With fractured bedrock lithology, hydraulic capture of NAPL and surfactant solution is critical, requiring a focused injection/extraction procedure. For this site, the following procedure was used: (1) a small volume of 7% PetroSolvý solution was injected at low pressure into MW-1. After injection, MW-1 was surged using a surge block to promote better contact with surrounding NAPL-impacted fractures and voids, and allow better peripheral distribution of the surfactant solution around MW-1; (2) after surging MW-1, groundwater extraction from MW-1 was implemented to remove the injected PetroSolvý solution and produce a cone of depression around MW-1; (3) water levels in monitoring wells MW-10 and MW-11 were gauged during groundwater extraction from MW-1 to ensure an adequate cone of depression before injecting into W-10 and MW-11. After 90 minutes of groundwater extraction, drawdown of 0.21 feet and 0.46 feet were observed in MW-10 and MW-11, respectively, indicating that an adequate cone of depression was established to induce flow toward MW-1; (4) after the cone of depression was established, a 13% PetroSolvý solution was injected into MW-10 and MW-11, while groundwater extraction was maintained at MW-1. The PetroSolvý solution injected into MW-10 and MW-11 included a red dye to verify that the injected solution was captured at MW-1. The groundwater extraction hose was equipped with a clear sight tube to allow visual observation of the extracted liquid. Red dye was observed at MW-1 about 30 minutes after initiating injection at MW-10 and MW-11; (5) groundwater extraction at MW-1 continued for 1 hour after the surfactant injection in MW-10 and MW-11. Water level measurements collected from MW-10 and MW-11 indicated that a cone of depression was maintained around MW-1 during and after surfactant injection. The red dye observed in the sight tube was significantly reduced during the continued extraction at MW-1, indicating that the majority of the injected surfactant was recovered; (6) following extraction at MW-1, the wells were allowed to recharge. During groundwater recharge at MW1, a small volume of 10% PetroSolvý solution was injected at low pressure into MW-1. This allowed the surfactant solution to flow into exposed fractures and voids, helping optimize contact with any trapped NAPL. MW-1 was again surged to promote better contact with the surrounding fractures and voids; (7) After surging MW-1, groundwater extraction from MW-1 was re-activated for approximately 1 hour to re-create an adequate cone of depression before re-injecting into MW-10 and MW-11. Drawdown of approximately 0.43 feet and 0.67 feet below static levels were observed in MW-10 and MW-11, respectively, prior to reinjection at MW-10 and MW-11; (8) once the cone of depression was re-established, a small batch of 10% PetroSolvý solution (with red dye) was simultaneously injected into MW-10 and MW-11 using the previous methodology (see item #4). Red dye was observed in the sight tube at MW-1 approximately 20 minutes after initiating the re-injection at MW-10 and MW-11; (9) groundwater extraction at MW-1 continued for approximately 2 hours following the re-injection in MW-10 and MW11 to ensure recovery of the injected surfactant solution. The red dye observed in the sight tube was significantly reduced during continued extraction at MW-1, indicating that the majority of the injected surfactant was recovered; (10) over the course of the pilot test, 600 gallons of PetroSolvý solution was injected into MW-1, MW-10 and MW-11, while 3,000 gallons of fluid was removed from MW-1. This extraction volume was five times the volume of surfactant solution that was injected, thus promoting effective hydraulic control. Furthermore, red dye was not detected in any surrounding monitoring wells during or after the injection event; (11) after surfactant injection/extraction was completed, 150 pounds of CBNý nutrients were mixed with approximately 200 gallons of water and injected evenly into each of the injection wells (MW-1, MW-10, and MW-11). The nutrient addition was intended to stimulate biological degradation of remaining dissolved-phase constituents.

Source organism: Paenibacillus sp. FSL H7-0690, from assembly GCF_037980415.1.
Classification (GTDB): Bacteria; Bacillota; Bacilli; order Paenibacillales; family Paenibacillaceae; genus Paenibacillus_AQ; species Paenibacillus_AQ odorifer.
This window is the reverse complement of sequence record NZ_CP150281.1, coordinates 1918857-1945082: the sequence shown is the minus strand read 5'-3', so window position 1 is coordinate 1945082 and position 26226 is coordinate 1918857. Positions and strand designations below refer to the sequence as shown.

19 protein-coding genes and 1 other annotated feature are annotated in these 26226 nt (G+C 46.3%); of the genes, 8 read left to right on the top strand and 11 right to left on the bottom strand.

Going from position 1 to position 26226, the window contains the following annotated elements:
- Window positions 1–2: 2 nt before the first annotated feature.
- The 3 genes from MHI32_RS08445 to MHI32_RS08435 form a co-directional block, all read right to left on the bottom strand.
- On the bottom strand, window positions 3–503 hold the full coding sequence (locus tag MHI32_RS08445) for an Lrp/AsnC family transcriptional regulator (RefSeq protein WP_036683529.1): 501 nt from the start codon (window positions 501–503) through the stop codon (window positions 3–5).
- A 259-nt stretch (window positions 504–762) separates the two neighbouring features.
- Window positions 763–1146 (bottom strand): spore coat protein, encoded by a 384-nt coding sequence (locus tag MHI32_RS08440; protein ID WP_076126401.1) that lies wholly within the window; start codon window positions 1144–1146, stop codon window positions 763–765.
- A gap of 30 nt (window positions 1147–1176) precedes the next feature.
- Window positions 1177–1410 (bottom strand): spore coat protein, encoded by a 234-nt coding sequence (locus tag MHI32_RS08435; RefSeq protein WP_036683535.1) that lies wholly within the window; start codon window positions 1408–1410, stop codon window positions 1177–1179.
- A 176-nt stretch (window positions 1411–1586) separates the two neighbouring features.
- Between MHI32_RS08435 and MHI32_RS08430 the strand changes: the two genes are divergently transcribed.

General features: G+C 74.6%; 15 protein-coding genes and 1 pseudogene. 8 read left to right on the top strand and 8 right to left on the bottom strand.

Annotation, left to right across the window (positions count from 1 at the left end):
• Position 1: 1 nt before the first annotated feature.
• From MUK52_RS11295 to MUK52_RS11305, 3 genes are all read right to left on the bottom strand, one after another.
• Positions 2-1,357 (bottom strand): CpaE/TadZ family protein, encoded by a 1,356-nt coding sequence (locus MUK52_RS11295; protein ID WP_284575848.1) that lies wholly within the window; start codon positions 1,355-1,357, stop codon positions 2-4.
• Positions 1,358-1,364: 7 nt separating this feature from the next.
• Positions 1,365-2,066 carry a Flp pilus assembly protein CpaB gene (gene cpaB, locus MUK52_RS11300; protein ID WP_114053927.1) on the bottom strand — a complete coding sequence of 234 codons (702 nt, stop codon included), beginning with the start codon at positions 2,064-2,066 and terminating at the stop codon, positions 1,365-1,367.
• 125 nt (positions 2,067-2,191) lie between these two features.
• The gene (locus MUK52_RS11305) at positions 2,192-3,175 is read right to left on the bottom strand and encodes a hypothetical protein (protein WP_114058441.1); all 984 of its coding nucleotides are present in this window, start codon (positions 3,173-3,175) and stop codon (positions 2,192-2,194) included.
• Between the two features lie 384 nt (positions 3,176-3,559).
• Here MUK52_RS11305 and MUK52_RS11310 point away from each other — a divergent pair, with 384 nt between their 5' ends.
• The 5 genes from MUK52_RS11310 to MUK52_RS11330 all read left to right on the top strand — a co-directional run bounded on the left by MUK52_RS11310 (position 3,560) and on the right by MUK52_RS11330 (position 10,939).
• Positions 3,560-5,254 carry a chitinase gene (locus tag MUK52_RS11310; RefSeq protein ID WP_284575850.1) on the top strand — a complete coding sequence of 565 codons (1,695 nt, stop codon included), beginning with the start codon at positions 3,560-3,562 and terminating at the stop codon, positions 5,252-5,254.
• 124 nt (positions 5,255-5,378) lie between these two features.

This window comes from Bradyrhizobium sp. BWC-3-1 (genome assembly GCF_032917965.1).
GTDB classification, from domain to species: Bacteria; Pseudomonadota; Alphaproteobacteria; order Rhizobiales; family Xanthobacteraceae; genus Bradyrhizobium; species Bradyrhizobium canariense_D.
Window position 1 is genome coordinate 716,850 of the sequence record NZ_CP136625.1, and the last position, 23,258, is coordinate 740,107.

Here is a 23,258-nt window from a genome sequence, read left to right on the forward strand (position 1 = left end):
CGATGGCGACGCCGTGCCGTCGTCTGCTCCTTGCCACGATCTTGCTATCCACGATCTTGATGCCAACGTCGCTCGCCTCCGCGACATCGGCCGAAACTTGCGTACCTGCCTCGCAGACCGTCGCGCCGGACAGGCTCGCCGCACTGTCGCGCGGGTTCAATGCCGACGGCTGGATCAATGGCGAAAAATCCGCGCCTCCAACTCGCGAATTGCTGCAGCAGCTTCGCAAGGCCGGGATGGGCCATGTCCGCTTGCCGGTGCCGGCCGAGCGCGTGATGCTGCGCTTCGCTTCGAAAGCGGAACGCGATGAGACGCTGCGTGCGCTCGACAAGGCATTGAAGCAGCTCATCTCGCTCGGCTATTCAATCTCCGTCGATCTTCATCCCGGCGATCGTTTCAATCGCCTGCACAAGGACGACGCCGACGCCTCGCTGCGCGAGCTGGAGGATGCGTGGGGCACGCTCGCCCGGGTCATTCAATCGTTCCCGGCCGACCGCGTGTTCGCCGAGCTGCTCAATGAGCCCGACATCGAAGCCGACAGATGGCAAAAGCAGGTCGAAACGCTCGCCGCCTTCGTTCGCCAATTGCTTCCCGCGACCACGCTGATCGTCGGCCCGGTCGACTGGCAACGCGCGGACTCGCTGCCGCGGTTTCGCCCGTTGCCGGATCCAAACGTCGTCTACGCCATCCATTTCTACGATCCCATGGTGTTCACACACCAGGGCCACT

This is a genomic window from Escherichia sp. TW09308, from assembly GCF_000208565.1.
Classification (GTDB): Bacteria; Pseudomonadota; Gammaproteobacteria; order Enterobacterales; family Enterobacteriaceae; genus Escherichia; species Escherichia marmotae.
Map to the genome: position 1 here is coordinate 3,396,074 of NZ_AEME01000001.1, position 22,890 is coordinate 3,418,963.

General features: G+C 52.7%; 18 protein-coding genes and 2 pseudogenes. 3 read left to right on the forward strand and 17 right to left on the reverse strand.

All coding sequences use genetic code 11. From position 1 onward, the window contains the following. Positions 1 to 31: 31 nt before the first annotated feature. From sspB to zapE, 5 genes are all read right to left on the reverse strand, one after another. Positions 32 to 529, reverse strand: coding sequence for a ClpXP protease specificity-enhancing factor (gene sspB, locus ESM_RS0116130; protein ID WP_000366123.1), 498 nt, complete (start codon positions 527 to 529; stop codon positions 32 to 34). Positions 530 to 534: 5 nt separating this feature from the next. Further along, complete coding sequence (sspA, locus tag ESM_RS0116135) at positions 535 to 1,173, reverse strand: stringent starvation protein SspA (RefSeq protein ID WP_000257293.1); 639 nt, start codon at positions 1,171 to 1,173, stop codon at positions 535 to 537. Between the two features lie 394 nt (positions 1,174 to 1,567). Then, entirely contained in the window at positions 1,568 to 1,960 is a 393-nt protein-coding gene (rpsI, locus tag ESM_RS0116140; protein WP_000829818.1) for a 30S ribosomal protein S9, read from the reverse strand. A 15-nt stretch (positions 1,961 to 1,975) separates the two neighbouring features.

Remediation Goals:

Not documented.


Status:

Treatment has been completed and no additional NAPL has been detected in MW-1 for 5 consecutive months of post-injection monitoring. In addition, no increases in dissolved-phase constituents have been identified in surrounding monitoring wells, indicating successful capture of residual NAPL and surfactant solution. A total of 60 gallons of PetroSolvý and 150 pounds of CBNý nutrients were used for the entire project, at a total cost of $4,000, including shipping. Consultant labor and equipment costs were not available for the project.


Lessons Learned:

With fractured bedrock lithology, hydraulic capture of NAPL and surfactant solution is critical and the specialized procedure included in this description was followed. PetroSolvTM surfactant injection with simultaneous groundwater and free phase product extraction followed by CBNTM nutrient injection was successful in eliminating the NAPL layerýs thickness by 99 percent.

References:
Timmins, Brian. "Surfactant-Enhanced LNAPL Recovery." Case Study. ETEC LLC. Accessed at: http://www.etecllc.com/docs/Surfactant_Flushing_Fractured_Bedrock_PA.pdf

EPA. 2012. Technology Innovation News Survey. Surfactant-Enhanced Remediation Via Short-Term Recirculation Process. Summary of Presentation by Timmons, B, at the 17th Annual Florida Remediation Conference, Orlando, 13-14 October 2011. December 16-31 Issue of TINS.

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For more information on Fractured Bedrock, please contact:

Ed Gilbert
Technology Assessment Branch

PH: (703) 603-8883 | Email: gilbert.edward@epa.gov